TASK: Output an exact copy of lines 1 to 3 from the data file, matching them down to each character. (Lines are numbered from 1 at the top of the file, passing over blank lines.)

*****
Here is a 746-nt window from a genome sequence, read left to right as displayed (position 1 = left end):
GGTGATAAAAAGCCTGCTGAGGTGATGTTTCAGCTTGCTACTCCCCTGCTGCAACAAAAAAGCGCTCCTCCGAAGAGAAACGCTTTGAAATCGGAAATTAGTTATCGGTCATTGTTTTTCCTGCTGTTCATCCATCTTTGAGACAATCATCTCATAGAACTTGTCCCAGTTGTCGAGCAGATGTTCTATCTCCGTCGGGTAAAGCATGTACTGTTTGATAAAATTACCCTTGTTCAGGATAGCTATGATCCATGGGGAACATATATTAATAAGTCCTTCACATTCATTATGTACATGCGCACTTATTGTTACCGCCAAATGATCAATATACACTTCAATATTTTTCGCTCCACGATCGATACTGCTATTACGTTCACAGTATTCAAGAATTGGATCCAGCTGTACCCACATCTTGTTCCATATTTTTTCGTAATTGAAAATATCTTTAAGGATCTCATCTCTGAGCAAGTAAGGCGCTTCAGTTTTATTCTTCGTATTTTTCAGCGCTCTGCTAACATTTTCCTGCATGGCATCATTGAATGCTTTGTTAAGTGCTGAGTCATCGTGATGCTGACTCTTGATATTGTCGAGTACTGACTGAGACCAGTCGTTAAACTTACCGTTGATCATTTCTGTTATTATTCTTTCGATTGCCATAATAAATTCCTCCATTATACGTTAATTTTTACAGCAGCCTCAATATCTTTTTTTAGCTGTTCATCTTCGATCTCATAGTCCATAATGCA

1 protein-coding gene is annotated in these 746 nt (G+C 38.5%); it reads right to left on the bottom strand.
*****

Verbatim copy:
Here is a 746-nt window from a genome sequence, read left to right as displayed (position 1 = left end):
GGTGATAAAAAGCCTGCTGAGGTGATGTTTCAGCTTGCTACTCCCCTGCTGCAACAAAAAAGCGCTCCTCCGAAGAGAAACGCTTTGAAATCGGAAATTAGTTATCGGTCATTGTTTTTCCTGCTGTTCATCCATCTTTGAGACAATCATCTCATAGAACTTGTCCCAGTTGTCGAGCAGATGTTCTATCTCCGTCGGGTAAAGCATGTACTGTTTGATAAAATTACCCTTGTTCAGGATAGCTATGATCCATGGGGAACATATATTAATAAGTCCTTCACATTCATTATGTACATGCGCACTTATTGTTACCGCCAAATGATCAATATACACTTCAATATTTTTCGCTCCACGATCGATACTGCTATTACGTTCACAGTATTCAAGAATTGGATCCAGCTGTACCCACATCTTGTTCCATATTTTTTCGTAATTGAAAATATCTTTAAGGATCTCATCTCTGAGCAAGTAAGGCGCTTCAGTTTTATTCTTCGTATTTTTCAGCGCTCTGCTAACATTTTCCTGCATGGCATCATTGAATGCTTTGTTAAGTGCTGAGTCATCGTGATGCTGACTCTTGATATTGTCGAGTACTGACTGAGACCAGTCGTTAAACTTACCGTTGATCATTTCTGTTATTATTCTTTCGATTGCCATAATAAATTCCTCCATTATACGTTAATTTTTACAGCAGCCTCAATATCTTTTTTTAGCTGTTCATCTTCGATCTCATAGTCCATAATGCA

1 protein-coding gene is annotated in these 746 nt (G+C 38.5%); it reads right to left on the bottom strand.